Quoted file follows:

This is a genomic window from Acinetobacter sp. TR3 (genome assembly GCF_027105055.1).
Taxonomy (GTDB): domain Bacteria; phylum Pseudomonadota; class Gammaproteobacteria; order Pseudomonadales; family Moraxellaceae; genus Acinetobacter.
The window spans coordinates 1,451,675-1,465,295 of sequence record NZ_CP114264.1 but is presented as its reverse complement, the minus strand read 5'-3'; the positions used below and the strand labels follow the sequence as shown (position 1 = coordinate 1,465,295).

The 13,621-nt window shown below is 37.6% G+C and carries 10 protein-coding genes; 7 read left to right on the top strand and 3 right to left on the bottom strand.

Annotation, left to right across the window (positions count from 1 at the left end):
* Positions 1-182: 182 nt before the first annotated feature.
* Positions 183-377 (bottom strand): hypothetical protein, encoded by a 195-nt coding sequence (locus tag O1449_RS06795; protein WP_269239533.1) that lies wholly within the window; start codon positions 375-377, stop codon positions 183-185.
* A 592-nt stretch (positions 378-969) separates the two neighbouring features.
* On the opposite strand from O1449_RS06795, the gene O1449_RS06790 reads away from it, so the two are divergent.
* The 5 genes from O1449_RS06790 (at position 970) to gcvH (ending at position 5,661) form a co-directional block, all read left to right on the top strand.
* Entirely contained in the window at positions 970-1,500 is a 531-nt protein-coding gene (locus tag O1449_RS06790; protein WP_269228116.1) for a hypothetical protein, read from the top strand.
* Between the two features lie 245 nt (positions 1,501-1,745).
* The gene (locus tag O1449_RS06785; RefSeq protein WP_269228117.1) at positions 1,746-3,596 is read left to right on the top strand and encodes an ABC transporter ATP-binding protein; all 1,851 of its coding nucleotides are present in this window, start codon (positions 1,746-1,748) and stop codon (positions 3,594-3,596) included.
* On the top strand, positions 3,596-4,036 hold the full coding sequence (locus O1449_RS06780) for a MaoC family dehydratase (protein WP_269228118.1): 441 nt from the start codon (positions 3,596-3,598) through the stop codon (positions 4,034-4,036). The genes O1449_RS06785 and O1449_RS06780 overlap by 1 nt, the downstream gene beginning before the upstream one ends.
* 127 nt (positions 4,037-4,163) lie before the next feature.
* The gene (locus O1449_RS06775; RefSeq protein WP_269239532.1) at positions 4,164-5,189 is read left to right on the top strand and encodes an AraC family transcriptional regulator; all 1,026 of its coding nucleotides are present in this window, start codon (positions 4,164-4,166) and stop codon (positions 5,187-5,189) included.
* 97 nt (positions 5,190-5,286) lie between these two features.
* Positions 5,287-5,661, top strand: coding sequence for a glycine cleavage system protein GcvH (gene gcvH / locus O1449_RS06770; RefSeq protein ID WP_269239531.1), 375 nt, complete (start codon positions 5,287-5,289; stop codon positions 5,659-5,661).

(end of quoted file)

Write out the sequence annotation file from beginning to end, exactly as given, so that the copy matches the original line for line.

This is a genomic window from Acinetobacter sp. TR3 (genome assembly GCF_027105055.1).
Taxonomy (GTDB): domain Bacteria; phylum Pseudomonadota; class Gammaproteobacteria; order Pseudomonadales; family Moraxellaceae; genus Acinetobacter.
The window spans coordinates 1,451,675-1,465,295 of sequence record NZ_CP114264.1 but is presented as its reverse complement, the minus strand read 5'-3'; the positions used below and the strand labels follow the sequence as shown (position 1 = coordinate 1,465,295).

The 13,621-nt window shown below is 37.6% G+C and carries 10 protein-coding genes; 7 read left to right on the top strand and 3 right to left on the bottom strand.

Annotation, left to right across the window (positions count from 1 at the left end):
* Positions 1-182: 182 nt before the first annotated feature.
* Positions 183-377 (bottom strand): hypothetical protein, encoded by a 195-nt coding sequence (locus tag O1449_RS06795; protein WP_269239533.1) that lies wholly within the window; start codon positions 375-377, stop codon positions 183-185.
* A 592-nt stretch (positions 378-969) separates the two neighbouring features.
* On the opposite strand from O1449_RS06795, the gene O1449_RS06790 reads away from it, so the two are divergent.
* The 5 genes from O1449_RS06790 (at position 970) to gcvH (ending at position 5,661) form a co-directional block, all read left to right on the top strand.
* Entirely contained in the window at positions 970-1,500 is a 531-nt protein-coding gene (locus tag O1449_RS06790; protein WP_269228116.1) for a hypothetical protein, read from the top strand.
* Between the two features lie 245 nt (positions 1,501-1,745).
* The gene (locus tag O1449_RS06785; RefSeq protein WP_269228117.1) at positions 1,746-3,596 is read left to right on the top strand and encodes an ABC transporter ATP-binding protein; all 1,851 of its coding nucleotides are present in this window, start codon (positions 1,746-1,748) and stop codon (positions 3,594-3,596) included.
* On the top strand, positions 3,596-4,036 hold the full coding sequence (locus O1449_RS06780) for a MaoC family dehydratase (protein WP_269228118.1): 441 nt from the start codon (positions 3,596-3,598) through the stop codon (positions 4,034-4,036). The genes O1449_RS06785 and O1449_RS06780 overlap by 1 nt, the downstream gene beginning before the upstream one ends.
* 127 nt (positions 4,037-4,163) lie before the next feature.
* The gene (locus O1449_RS06775; RefSeq protein WP_269239532.1) at positions 4,164-5,189 is read left to right on the top strand and encodes an AraC family transcriptional regulator; all 1,026 of its coding nucleotides are present in this window, start codon (positions 4,164-4,166) and stop codon (positions 5,187-5,189) included.
* 97 nt (positions 5,190-5,286) lie between these two features.
* Positions 5,287-5,661, top strand: coding sequence for a glycine cleavage system protein GcvH (gene gcvH / locus O1449_RS06770; RefSeq protein ID WP_269239531.1), 375 nt, complete (start codon positions 5,287-5,289; stop codon positions 5,659-5,661).